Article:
Warming things up around Manas
by Staff Sgt. Chuck Marsh
376th Air Expeditionary Wing Public Affairs
12/28/2004 - MANAS AIR BASE, Kyrgyzstan (AFPN) -- Everyone know that the song says, "Oh, the weather outside is frightful and the fire is so delightful," but fires are not allowed in tents here; thankfully heaters are.
The 10 Airmen assigned to the 376th Civil Engineer Squadron's heating, ventilation and air conditioning shop work to keep that frightful weather outside while temperatures indoors remain comfortable.
"Our main business is the ash heaters," said Master Sgt. Michael Nelson, the shop's chief. "They are very maintenance intensive, and we find ourselves rebuilding them on a daily basis. Each week we switch out between 40 (and) 50."
Keeping Manas Airmen warm is a big job. The HVAC Airmen ensure the 366 ash heaters, 395 window air conditioning units and 59 international heaters remain in top form and protect everyone from the cold.
"While we try to fix what we can on location, normally we end up switching (out the faulty heaters) with working ones. (Then we) bring them back to the shop, clean them, assess any problem and rebuild them," Sergeant Nelson said.
Besides the normal preventative maintenance schedule, the Airmen have logged more than 880 calls from people with heater problems.
"On average, we get anywhere between 40 (and) 70 calls per day from people with heat problems. Each is handled as an emergency," Sergeant Nelson said. "If you look to the figures, not counting projects, the 10 of us in this shop account for about 48 percent of all (the squadron's) scheduled work."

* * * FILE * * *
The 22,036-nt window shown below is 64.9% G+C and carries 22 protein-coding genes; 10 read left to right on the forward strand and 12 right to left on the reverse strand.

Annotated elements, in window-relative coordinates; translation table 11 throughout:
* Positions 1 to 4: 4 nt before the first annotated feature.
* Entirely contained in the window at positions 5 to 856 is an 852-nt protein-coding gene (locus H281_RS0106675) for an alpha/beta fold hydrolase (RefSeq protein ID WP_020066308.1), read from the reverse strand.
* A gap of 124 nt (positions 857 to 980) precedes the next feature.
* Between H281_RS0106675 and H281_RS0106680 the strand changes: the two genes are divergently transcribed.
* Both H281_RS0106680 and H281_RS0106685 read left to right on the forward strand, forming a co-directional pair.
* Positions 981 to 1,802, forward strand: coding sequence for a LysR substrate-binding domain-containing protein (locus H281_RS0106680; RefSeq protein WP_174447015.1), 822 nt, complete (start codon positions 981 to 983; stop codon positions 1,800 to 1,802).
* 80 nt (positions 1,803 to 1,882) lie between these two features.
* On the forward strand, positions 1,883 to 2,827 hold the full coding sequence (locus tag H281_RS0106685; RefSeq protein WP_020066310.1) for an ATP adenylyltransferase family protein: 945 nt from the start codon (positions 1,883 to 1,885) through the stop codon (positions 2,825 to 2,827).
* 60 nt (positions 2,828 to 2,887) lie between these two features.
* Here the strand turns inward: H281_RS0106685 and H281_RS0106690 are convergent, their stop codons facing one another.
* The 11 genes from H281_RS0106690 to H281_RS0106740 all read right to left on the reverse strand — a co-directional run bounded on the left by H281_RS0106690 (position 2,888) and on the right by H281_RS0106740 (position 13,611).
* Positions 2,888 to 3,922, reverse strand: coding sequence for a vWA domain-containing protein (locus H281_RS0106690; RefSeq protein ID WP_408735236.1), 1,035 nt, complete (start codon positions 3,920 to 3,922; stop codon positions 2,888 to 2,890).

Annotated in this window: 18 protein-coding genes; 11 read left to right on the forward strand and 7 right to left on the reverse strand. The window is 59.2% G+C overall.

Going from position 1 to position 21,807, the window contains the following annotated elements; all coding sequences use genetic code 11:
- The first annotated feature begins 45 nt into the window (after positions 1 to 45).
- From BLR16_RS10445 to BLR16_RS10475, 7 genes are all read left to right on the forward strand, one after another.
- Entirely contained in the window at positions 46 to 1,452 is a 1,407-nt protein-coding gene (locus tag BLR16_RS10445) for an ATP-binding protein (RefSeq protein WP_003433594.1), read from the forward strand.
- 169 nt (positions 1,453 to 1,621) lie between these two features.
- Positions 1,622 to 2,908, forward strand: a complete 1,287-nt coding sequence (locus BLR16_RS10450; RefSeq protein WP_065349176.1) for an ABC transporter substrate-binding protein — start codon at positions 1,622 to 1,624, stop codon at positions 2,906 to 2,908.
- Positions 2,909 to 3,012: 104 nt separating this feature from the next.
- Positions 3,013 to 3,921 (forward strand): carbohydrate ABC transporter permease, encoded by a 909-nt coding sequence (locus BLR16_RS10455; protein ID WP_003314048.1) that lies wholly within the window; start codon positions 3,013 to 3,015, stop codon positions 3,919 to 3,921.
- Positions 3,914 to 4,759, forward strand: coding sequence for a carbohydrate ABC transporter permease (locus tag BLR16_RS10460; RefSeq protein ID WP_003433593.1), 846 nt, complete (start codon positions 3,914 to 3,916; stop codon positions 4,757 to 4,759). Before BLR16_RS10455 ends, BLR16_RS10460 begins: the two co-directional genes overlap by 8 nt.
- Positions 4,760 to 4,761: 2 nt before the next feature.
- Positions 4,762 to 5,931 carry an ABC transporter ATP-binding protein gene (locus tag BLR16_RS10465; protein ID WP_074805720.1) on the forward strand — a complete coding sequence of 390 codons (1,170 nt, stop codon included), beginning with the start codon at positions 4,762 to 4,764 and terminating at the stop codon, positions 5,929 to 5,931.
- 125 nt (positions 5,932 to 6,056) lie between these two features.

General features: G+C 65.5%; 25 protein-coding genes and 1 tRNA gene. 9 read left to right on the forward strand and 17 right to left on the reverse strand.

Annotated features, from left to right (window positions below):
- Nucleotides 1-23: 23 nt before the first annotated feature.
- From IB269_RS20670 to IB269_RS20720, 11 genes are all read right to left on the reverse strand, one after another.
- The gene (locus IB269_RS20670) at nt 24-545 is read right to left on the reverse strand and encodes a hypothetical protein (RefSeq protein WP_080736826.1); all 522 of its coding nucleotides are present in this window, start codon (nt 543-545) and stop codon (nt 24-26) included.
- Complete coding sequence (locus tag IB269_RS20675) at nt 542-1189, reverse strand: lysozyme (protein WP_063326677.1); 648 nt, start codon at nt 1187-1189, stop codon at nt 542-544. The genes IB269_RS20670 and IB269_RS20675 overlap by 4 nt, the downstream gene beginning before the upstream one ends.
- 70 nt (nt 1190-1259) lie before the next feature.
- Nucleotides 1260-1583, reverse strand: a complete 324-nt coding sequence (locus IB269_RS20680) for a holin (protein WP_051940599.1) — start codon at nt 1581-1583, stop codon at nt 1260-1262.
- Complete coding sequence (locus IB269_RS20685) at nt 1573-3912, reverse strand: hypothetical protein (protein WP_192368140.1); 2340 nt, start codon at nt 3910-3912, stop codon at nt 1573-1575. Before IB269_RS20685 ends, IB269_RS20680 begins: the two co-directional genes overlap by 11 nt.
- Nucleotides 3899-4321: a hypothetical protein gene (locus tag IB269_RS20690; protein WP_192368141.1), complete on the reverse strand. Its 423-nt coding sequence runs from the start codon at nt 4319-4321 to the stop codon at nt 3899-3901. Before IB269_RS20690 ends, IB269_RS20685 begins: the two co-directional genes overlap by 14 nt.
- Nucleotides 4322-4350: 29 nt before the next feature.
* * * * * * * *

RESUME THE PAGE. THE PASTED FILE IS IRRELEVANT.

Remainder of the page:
Because of the constant rebuilding and the preventative maintenance they do, the HVAC Airmen have decreased their potential workload.
Sergeant Nelson said during the rotation last winter HVAC Airmen responded to about 1,100 heater service calls in three months.
"They had a fairly mild winter last year though, and by the way this winter is going, we're looking at exceeding that 1,100 service-call number before we leave," he said.
The ash heaters are not a part of the HVAC Airmen's daily life at home station. In fact, Manas is the first cold-weather deployed location for each of the Airmen.
"This deployment is the first time we have ever worked on ash heaters," Sergeant Nelson said. "The guys here are fantastic mechanics though and have done a great job."
One of the factors leading to their success is their synergy, he said. They are all deployed from the same squadron at Robins Air Force Base, Ga.
"It's good being here and working with people from back home," said Trevis Boaz, midnight-shift supervisor. "Because of that good continuity, we can better focus on getting the work done."
That synergy goes a long way in repairing the heaters, but what goes even further is the responsibility of tent occupants to use the heater correctly.
"The tent occupants are the biggest problem when it comes to the heaters," Sergeant Nelson said. "People need to pay attention to what they put in front of the heaters' returns and to keep the thermostat set at a reasonable temperature -- around 70 or 75 degrees is good. It's the occupants who are the key to keeping the ash heaters working properly."
The current HVAC Airmen will soon be replaced as they prepare to head home. When the swap is complete, the next rotation will have an additional five Airmen and less of a workload.
The one thing the next rotation will not have to worry about is a lack of parts, said the Airman who orders the supplies.
"So far, I've spent well over $50,000 on parts, and there's more to go," said Tech. Sgt. Reid Blackwell. "Currently, we're trying to stock up on parts for the next rotation so they will be a little more prepared than we were when we got here.
"We're doing our best to leave the next rotation in the best shape we can, and right now, we're in good shape. They will have plenty of spare parts and built heaters so the transition will be as smooth as it can be," Sergeant Blackwell said.
The HVAC Airmen's work is not finished yet, even though the deployment is for some. Until dormitories are complete, they will continue to work to keep Manas Airmen warm.
Join the GlobalSecurity.org mailing list